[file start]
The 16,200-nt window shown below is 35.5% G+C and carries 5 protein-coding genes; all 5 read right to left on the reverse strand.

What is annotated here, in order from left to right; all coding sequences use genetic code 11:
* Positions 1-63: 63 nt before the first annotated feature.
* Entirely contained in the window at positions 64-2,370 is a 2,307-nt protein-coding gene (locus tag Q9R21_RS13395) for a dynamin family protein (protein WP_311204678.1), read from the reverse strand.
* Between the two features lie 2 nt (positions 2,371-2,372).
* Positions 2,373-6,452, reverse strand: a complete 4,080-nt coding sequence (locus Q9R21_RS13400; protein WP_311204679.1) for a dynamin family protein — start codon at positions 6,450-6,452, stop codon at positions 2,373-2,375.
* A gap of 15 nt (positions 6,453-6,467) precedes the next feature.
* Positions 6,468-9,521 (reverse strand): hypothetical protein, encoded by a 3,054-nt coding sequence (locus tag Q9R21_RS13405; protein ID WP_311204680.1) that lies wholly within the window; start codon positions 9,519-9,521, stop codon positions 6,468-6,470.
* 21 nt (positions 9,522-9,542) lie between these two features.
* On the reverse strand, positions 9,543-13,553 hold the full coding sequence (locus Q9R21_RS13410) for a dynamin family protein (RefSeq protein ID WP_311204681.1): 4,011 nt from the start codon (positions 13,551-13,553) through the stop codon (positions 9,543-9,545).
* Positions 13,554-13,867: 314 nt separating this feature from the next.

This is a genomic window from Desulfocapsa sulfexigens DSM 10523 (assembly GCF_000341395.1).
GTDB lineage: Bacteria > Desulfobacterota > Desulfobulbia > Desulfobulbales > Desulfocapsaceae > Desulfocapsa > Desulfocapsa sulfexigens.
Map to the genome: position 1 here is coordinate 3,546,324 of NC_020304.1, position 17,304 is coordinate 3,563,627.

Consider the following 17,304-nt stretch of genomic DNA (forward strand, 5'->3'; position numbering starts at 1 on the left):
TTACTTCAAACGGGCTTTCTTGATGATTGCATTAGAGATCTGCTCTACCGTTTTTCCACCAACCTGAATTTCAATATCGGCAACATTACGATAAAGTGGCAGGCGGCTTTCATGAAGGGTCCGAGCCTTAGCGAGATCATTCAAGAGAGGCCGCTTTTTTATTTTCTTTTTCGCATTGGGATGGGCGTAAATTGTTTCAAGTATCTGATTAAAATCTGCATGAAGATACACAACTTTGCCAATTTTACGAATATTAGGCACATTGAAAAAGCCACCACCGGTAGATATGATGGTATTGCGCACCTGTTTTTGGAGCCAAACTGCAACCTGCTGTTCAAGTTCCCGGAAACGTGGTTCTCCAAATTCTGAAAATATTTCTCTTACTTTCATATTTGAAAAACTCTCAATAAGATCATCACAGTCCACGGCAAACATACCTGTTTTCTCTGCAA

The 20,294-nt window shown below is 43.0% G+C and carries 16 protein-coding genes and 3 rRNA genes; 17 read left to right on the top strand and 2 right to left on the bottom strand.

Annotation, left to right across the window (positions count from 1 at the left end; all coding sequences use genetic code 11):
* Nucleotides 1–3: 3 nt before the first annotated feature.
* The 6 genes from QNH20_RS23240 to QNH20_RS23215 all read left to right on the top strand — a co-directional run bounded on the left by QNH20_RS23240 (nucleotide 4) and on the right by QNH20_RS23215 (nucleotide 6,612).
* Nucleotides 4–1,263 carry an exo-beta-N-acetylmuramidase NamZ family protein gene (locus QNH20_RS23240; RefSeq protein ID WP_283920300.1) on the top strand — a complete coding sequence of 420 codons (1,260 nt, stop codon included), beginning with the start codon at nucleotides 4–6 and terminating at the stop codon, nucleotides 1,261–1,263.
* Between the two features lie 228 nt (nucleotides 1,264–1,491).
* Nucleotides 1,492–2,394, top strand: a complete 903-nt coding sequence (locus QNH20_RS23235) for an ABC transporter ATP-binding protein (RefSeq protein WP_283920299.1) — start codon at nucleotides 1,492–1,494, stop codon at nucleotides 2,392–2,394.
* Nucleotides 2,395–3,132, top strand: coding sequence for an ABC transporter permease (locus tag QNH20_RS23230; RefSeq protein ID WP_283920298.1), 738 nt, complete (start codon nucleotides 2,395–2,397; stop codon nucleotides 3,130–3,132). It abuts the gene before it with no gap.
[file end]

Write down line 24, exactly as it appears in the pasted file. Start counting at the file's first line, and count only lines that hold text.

* Nucleotides 2,395–3,132, top strand: coding sequence for an ABC transporter permease (locus tag QNH20_RS23230; RefSeq protein ID WP_283920298.1), 738 nt, complete (start codon nucleotides 2,395–2,397; stop codon nucleotides 3,130–3,132). It abuts the gene before it with no gap.